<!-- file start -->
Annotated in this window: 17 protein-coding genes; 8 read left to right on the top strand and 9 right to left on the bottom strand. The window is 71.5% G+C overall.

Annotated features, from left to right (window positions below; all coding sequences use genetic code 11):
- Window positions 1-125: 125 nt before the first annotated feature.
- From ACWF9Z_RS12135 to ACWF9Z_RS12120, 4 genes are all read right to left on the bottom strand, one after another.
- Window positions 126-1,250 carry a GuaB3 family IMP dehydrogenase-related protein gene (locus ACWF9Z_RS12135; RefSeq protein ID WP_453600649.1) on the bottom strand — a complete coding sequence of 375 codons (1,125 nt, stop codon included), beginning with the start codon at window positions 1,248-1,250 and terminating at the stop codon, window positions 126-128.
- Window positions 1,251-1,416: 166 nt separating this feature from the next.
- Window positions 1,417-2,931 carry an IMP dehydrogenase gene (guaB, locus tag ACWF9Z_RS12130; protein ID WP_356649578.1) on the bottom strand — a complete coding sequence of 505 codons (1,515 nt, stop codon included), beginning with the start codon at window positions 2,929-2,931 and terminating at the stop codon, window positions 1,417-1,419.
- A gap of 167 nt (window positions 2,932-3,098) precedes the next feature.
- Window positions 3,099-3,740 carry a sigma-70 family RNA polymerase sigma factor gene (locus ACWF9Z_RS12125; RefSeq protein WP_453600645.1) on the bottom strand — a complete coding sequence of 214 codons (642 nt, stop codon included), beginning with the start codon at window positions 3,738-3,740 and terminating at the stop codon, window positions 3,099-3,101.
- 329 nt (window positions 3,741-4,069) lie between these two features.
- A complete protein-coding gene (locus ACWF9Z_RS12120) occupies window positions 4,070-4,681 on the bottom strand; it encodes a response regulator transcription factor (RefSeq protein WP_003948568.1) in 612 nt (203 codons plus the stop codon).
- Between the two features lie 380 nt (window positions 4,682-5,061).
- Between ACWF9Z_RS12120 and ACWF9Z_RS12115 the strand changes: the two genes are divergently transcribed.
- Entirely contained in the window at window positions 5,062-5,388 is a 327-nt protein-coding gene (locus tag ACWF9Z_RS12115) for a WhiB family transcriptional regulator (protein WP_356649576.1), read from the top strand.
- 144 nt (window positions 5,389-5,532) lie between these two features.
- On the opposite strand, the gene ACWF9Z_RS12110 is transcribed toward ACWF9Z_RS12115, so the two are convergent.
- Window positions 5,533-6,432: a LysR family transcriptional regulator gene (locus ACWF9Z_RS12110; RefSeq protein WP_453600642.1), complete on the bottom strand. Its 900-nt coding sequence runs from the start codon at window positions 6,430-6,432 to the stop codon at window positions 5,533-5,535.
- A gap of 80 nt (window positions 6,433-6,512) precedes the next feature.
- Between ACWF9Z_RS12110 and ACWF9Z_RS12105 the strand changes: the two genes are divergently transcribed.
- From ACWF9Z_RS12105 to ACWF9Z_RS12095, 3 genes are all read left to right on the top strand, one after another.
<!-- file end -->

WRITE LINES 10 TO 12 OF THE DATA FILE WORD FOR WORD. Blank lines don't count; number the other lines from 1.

- 329 nt (window positions 3,741-4,069) lie between these two features.
- A complete protein-coding gene (locus ACWF9Z_RS12120) occupies window positions 4,070-4,681 on the bottom strand; it encodes a response regulator transcription factor (RefSeq protein WP_003948568.1) in 612 nt (203 codons plus the stop codon).
- Between the two features lie 380 nt (window positions 4,682-5,061).